5th Annual Marco Manuscript Workshop
“Editions and E-ditions: New Tools for Old Texts”
February 4-5, 2011
The Fifth Marco Manuscript Workshop will be held Friday and Saturday, February 4 and 5, 2011, at the University of Tennessee in Knoxville; the workshop is organized by Professors Maura K. Lafferty (Classics) and Roy M. Liuzza (English).
In this year’s workshop we hope to consider how the tools we use to study texts have shaped, and continue to shape, our practice of editing. Do the editorial principles we adopt arise from the reality of medieval texts, or do they construct that reality? Does our choice of one convention of presentation over another predispose us and our readers to certain kinds of interpretations? Are concepts like ‘variant’, ‘apparatus’, even ‘text’, a reflection of the material we study, or the social history of printed editions?
Meanwhile, changing technology for presenting and organizing texts and images make it seem that the most venerable principles might suddenly be negotiable and the most basic conventions unnecessa be imagined can be achieved. But do new tools for studying manuscripts require new rules for reading and making editions? What are the new principles and conventions used to create electronic editions? And if these new tools free us from the constraints of traditional printed text, do they impose other constraints not yet apparent to us? We welcome presentations on any aspect of this topic, broadly imagined.
The workshop is open to scholars and students at any rank and in any field who are engaged in textual editing, manuscript studies, or epigraphy. Individual 75-minute sessions will be devoted to each project; participants will be asked to introduce their text and its context, discuss their approach to working with their material, and exchange ideas and information with other participants. As in previous years, the workshop is intended to be more a class than a conference; participants are encouraged to share new discoveries and unfinished work, to discuss both their successes and frustrations, to offer both practical advice and theoretical insights, and to work together towards developing better professional skills for textual and codicological work. We particularly invite the presentation of works in progress, unusual manuscript problems, practical difficulties, and new or experimental models for studying or representing manuscript texts. Presenters will receive a stipend of $500 for their participation.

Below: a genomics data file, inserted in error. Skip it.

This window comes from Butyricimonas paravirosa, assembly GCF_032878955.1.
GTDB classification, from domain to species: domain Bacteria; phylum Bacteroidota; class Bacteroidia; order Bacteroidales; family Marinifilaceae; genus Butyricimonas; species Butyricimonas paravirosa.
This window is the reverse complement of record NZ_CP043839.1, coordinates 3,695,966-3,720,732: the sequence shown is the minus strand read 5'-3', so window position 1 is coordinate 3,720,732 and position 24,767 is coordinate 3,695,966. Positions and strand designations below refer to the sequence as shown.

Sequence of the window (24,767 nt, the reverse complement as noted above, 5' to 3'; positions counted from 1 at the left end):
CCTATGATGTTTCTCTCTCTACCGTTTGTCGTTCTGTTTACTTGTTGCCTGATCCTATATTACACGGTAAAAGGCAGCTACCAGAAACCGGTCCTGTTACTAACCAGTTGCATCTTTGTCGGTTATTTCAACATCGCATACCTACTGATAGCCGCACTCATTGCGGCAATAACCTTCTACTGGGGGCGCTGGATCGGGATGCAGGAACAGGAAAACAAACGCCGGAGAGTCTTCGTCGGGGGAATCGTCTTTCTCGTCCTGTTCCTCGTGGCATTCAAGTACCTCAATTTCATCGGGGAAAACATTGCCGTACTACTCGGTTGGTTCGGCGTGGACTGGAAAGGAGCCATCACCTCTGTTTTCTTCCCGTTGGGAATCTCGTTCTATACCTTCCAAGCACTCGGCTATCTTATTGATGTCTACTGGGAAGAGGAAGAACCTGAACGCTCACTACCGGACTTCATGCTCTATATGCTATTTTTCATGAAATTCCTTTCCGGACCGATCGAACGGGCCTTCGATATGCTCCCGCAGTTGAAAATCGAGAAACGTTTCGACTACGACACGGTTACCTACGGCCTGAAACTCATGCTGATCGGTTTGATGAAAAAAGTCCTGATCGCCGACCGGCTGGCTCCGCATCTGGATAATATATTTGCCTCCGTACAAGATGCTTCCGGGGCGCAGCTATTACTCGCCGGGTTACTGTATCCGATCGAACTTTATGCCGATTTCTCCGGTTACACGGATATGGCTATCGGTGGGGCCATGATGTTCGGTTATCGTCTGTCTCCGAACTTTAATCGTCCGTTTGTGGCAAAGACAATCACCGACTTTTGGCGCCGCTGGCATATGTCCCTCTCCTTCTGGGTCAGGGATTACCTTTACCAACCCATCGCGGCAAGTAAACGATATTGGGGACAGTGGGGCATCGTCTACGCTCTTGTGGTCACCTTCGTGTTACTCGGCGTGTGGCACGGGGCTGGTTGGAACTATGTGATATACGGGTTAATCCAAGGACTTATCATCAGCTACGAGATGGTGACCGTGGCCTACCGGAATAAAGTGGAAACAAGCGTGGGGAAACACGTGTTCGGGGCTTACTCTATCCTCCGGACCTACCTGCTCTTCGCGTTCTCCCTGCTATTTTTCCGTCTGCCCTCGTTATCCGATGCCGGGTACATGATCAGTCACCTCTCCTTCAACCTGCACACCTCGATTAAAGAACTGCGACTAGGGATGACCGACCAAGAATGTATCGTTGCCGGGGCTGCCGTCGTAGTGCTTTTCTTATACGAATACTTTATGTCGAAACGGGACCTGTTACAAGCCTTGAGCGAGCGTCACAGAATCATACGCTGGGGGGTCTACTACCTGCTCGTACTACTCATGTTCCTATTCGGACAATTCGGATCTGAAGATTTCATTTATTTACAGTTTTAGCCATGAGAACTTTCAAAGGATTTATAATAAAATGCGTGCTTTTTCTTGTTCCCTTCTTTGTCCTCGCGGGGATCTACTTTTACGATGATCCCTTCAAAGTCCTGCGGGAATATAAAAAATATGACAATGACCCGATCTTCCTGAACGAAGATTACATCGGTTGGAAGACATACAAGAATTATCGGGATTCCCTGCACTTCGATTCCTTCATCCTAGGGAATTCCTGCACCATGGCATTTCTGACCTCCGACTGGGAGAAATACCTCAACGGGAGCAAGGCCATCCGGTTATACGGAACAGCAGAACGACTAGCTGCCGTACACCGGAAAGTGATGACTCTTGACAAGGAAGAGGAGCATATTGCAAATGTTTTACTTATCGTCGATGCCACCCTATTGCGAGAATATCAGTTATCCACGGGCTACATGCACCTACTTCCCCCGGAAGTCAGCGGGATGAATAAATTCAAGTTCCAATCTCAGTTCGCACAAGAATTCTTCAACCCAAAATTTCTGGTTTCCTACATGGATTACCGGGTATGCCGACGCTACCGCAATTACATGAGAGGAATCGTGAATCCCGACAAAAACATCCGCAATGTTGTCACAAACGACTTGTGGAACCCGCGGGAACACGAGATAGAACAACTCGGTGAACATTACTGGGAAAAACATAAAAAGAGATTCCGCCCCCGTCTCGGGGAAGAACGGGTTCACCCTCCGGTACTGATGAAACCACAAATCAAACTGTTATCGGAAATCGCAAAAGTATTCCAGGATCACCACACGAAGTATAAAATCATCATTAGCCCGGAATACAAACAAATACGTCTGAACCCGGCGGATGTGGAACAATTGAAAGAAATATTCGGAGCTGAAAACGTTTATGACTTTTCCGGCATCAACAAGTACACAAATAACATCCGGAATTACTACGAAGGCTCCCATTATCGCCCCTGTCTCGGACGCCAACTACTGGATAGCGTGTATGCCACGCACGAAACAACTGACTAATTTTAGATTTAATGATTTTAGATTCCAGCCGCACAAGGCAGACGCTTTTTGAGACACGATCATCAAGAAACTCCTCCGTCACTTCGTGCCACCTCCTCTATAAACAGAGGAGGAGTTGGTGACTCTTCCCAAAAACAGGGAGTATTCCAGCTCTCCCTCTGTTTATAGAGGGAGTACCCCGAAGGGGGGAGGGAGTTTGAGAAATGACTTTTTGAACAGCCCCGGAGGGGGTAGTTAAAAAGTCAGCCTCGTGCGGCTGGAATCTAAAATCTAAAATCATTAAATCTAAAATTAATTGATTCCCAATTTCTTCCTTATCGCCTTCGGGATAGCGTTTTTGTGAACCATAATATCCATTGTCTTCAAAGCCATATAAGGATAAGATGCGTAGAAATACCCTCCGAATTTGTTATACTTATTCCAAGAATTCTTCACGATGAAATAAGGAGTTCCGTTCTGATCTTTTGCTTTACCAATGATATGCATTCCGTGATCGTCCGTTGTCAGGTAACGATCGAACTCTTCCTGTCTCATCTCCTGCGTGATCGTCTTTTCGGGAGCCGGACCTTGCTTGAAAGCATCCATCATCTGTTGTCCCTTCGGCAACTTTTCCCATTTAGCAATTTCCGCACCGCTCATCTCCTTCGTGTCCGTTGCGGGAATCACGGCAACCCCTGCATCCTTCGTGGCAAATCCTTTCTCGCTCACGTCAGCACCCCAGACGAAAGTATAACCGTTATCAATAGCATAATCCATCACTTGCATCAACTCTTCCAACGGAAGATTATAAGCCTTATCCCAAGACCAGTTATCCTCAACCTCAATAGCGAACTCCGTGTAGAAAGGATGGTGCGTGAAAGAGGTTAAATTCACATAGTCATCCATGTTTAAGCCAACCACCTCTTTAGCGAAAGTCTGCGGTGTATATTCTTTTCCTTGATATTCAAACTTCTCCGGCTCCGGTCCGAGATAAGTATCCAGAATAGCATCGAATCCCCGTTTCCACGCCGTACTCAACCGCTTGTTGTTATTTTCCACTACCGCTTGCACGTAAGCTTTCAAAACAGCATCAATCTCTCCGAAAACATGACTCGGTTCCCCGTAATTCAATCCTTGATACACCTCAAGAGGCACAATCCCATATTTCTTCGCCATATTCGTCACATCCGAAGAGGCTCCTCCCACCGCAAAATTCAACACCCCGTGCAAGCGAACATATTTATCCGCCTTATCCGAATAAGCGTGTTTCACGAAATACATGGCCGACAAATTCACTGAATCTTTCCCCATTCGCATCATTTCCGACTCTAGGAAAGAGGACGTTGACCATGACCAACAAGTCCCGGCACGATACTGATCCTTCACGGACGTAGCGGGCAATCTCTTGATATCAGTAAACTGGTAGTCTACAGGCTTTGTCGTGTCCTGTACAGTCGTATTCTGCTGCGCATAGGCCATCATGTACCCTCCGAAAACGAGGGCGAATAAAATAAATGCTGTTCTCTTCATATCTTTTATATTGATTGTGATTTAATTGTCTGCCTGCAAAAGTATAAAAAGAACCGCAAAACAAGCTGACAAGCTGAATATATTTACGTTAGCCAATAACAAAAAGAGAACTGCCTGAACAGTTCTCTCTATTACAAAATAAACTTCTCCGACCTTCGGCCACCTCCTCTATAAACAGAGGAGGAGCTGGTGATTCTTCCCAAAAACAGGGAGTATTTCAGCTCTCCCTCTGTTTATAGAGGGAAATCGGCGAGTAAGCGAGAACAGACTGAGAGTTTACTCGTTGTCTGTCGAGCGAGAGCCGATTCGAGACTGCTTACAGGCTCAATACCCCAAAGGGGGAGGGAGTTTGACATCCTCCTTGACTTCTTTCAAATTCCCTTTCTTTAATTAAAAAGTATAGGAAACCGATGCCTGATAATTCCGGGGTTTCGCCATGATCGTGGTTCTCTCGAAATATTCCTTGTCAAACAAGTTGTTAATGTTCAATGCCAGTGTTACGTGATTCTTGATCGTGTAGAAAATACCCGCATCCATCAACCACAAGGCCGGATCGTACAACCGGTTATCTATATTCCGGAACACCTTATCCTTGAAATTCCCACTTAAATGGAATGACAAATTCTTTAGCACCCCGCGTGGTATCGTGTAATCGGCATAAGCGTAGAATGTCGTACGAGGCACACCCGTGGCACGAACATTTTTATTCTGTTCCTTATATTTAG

The deadline for applications is October 15, 2010. Applicants are asked to submit a current CV and a two-page letter describing their project to Roy M. Liuzza, preferably via email to email@example.com, or by mail to the Department of English, University of Tennessee, 301 McClung Tower, Knoxville, TN 37996-0430.
The workshop is also open at no cost to scholars and students who do not wish to present their own work but are interested in sharing a lively weekend of discussion and ideas about manuscript studies. Further details will be available later in the year; please contact Roy Liuzza for more information.